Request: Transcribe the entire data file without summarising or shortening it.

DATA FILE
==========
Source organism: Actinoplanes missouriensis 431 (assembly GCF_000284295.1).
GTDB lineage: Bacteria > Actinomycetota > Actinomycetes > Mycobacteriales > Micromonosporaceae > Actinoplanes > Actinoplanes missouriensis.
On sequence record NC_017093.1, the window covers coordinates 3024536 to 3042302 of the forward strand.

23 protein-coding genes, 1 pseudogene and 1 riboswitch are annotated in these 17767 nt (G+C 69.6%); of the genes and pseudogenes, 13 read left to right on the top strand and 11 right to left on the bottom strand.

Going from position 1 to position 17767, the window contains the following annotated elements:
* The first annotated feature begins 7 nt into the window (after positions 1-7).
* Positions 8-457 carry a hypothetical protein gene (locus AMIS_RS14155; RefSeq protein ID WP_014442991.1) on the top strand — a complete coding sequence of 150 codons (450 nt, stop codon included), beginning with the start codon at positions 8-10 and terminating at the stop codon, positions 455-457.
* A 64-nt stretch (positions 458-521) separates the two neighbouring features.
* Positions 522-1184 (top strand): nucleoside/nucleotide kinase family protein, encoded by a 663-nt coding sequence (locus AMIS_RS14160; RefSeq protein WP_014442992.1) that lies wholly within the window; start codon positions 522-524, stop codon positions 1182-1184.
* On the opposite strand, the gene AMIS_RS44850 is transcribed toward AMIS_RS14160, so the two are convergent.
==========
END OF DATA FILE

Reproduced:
Source organism: Actinoplanes missouriensis 431 (assembly GCF_000284295.1).
GTDB lineage: Bacteria > Actinomycetota > Actinomycetes > Mycobacteriales > Micromonosporaceae > Actinoplanes > Actinoplanes missouriensis.
On sequence record NC_017093.1, the window covers coordinates 3024536 to 3042302 of the forward strand.

23 protein-coding genes, 1 pseudogene and 1 riboswitch are annotated in these 17767 nt (G+C 69.6%); of the genes and pseudogenes, 13 read left to right on the top strand and 11 right to left on the bottom strand.

Going from position 1 to position 17767, the window contains the following annotated elements:
* The first annotated feature begins 7 nt into the window (after positions 1-7).
* Positions 8-457 carry a hypothetical protein gene (locus AMIS_RS14155; RefSeq protein ID WP_014442991.1) on the top strand — a complete coding sequence of 150 codons (450 nt, stop codon included), beginning with the start codon at positions 8-10 and terminating at the stop codon, positions 455-457.
* A 64-nt stretch (positions 458-521) separates the two neighbouring features.
* Positions 522-1184 (top strand): nucleoside/nucleotide kinase family protein, encoded by a 663-nt coding sequence (locus AMIS_RS14160; RefSeq protein WP_014442992.1) that lies wholly within the window; start codon positions 522-524, stop codon positions 1182-1184.
* On the opposite strand, the gene AMIS_RS44850 is transcribed toward AMIS_RS14160, so the two are convergent.